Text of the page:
Hart has consistently denied all accusations of misconduct. A message sent to his attorney seeking comment Friday was not immediately returned.

The news earlier this month that Hart wouldn’t be charged shocked and angered those close to the case. It’s the second time the retired bishop has avoided criminal prosecution in Wyoming, after the same man who’s central to this case came forward in 2002. That investigation was swiftly closed, after the man says he stopped responding to police because of how the lead investigator treated him and his story.

This latest criminal investigation into Hart was sparked by current Cheyenne bishop Steven Biegler, who initiated an independent inquiry into the retired bishop in late 2017. That led to Cheyenne police opening their own case in April 2018, which continued until August, when they recommended that Itzen charge Hart and another man in connection with sexual abuse from the 1970s and 1980s.

It’s unclear how many accusers are involved in the case. Two men have told the Star-Tribune they were abused by Hart in Wyoming and that they spoke with police. Inman declined to say how many victims were involved and how many suspects were part of the investigation. Police previously said there were two suspects they were recommending be charged.

Prior to Biegler’s investigation, his predecessor, then-bishop Paul Etienne, briefed Biegler on Hart. In 2010, Etienne had asked the Vatican to investigate Hart, and in 2015, he restricted Hart’s ability to celebrate mass.

It’s unclear what became of the Etienne-requested investigation. It’s also unclear why Etienne’s predecessor, David Ricken, did nothing to investigate Hart. A spokeswoman for the Diocese of Green Bay (Wisconsin), where Ricken now serves as bishop, previously said that a lack of victim cooperation meant the church couldn’t move forward in past years.

But the alleged victim at the center of this case has said the only reason he communicated with Biegler is because the bishop flew out to meet him, told him he believed him and promised to pursue Hart. Ricken and Etienne never undertook those efforts, the man said.

Messages sent to Ricken’s spokeswoman asking why he took no action and if he regretted that decision were not returned earlier this week. A spokeswoman for the Seattle archdiocese, where Etienne now serves as archbishop, said the cleric was on vacation and wouldn’t be able to answer questions about his record with Hart.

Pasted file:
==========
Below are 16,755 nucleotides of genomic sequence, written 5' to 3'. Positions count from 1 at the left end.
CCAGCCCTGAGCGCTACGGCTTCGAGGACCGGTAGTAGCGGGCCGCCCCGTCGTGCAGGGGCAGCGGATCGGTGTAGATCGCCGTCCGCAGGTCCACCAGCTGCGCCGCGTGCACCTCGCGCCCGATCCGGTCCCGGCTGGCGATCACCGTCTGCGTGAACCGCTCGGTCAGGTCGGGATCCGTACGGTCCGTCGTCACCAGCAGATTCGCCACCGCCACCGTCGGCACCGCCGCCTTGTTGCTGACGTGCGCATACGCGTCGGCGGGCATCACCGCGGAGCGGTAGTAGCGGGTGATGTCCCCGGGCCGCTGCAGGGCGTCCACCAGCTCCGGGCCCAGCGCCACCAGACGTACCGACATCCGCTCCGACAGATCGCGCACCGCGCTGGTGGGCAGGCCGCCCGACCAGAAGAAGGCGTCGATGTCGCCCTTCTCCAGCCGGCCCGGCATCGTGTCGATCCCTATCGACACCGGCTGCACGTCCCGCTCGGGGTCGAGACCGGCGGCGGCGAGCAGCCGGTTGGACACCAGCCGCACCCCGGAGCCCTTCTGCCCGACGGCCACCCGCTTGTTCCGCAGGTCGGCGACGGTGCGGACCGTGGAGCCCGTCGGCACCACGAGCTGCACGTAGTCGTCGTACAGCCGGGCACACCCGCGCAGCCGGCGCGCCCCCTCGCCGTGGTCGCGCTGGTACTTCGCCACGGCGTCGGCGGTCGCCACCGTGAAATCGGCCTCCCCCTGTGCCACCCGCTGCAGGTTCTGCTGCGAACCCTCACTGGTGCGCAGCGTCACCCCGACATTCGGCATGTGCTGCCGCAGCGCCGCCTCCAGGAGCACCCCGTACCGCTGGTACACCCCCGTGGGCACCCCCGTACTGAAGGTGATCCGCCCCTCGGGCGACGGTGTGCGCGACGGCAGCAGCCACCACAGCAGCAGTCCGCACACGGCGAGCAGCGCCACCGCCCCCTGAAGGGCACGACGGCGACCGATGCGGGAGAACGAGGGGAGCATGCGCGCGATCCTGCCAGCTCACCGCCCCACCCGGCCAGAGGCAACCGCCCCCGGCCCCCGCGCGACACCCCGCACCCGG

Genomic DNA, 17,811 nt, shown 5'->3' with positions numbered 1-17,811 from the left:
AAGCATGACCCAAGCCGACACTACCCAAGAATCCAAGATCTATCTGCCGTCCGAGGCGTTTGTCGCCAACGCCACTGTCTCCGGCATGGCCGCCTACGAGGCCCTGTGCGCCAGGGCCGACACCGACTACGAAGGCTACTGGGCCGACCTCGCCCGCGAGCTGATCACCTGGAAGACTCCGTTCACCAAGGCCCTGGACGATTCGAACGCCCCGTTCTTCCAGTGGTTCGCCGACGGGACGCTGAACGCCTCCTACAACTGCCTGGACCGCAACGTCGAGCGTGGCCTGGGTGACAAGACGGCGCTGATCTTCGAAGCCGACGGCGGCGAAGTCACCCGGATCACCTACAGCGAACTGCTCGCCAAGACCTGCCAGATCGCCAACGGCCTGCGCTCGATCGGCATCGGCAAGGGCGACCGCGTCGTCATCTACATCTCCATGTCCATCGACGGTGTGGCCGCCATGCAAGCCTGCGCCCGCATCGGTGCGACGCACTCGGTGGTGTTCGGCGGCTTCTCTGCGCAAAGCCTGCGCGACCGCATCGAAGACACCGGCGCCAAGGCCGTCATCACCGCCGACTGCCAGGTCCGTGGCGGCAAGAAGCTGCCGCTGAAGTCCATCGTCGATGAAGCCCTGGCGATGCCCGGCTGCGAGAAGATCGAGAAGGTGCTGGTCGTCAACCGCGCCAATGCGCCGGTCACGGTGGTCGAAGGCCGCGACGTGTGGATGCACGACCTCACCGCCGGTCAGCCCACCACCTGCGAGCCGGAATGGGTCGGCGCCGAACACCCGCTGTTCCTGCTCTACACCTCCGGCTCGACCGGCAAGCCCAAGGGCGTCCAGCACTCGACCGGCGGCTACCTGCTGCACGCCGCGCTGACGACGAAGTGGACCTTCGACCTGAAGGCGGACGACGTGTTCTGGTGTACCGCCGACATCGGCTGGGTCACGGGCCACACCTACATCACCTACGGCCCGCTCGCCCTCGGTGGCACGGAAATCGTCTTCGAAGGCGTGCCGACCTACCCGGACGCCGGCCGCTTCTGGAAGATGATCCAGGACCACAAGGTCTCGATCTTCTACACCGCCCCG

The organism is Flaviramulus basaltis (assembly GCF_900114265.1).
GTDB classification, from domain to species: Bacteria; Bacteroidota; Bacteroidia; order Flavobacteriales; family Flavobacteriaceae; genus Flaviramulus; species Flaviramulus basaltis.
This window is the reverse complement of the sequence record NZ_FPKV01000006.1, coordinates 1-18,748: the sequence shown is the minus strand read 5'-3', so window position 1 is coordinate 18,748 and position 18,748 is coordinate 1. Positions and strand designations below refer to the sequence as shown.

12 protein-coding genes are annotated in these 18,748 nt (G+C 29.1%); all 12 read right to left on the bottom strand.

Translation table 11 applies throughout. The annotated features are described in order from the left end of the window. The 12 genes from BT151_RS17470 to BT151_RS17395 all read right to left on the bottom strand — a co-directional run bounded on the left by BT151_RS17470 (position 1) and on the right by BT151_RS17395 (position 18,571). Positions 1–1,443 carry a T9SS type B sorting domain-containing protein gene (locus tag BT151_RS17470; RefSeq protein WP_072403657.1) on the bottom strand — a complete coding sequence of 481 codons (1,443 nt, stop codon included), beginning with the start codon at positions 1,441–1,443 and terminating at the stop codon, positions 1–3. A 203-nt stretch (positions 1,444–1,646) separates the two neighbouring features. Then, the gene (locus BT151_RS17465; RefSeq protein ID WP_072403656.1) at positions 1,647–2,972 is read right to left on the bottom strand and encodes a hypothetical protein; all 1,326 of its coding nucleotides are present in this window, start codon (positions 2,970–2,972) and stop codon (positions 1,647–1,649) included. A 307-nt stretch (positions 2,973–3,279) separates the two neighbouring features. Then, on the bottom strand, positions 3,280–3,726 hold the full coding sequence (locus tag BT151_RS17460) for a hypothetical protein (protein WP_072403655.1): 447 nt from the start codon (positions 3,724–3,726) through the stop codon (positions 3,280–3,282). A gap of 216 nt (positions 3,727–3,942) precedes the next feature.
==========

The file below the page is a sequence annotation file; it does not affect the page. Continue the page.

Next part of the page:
‘Stunned’ by decision

The alleged victim at the center of the case told the Star-Tribune previously that he was “stunned” by Itzen’s decision not to proceed. He said he was never contacted by the prosecutor and has struggled to get questions answered by the prosecutor’s office. A second man who said Hart abused him in Wyoming, who also asked that he not be named, said he spoke with Cheyenne police for 45 minutes last year and was never contacted again.

Darrel Hunter, whose two now-deceased brothers said they were abused by Hart beginning in the 1960s, told the Star-Tribune earlier this week that he, too, spoke to Cheyenne police about what happened to his family.

“It’s just had an enormous impact on us,” Hunter said.

While it remains unclear if Hart will face any secular prosecution, he is still waiting adjudication at the hands of the Vatican. Officials have said for months that church officials are investigating the retired bishop, an inquiry that may lead to his being removed from the priesthood.

But the status of that Vatican investigation is unclear, even to the victims and high-ranking church officials.

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Education and Health Reporter

Seth Klamann joined the Star-Tribune in 2016 and covers education and health. A 2015 graduate of the University of Missouri and proud Kansas City native, Seth worked for newspapers in Milwaukee and Omaha before coming to Casper.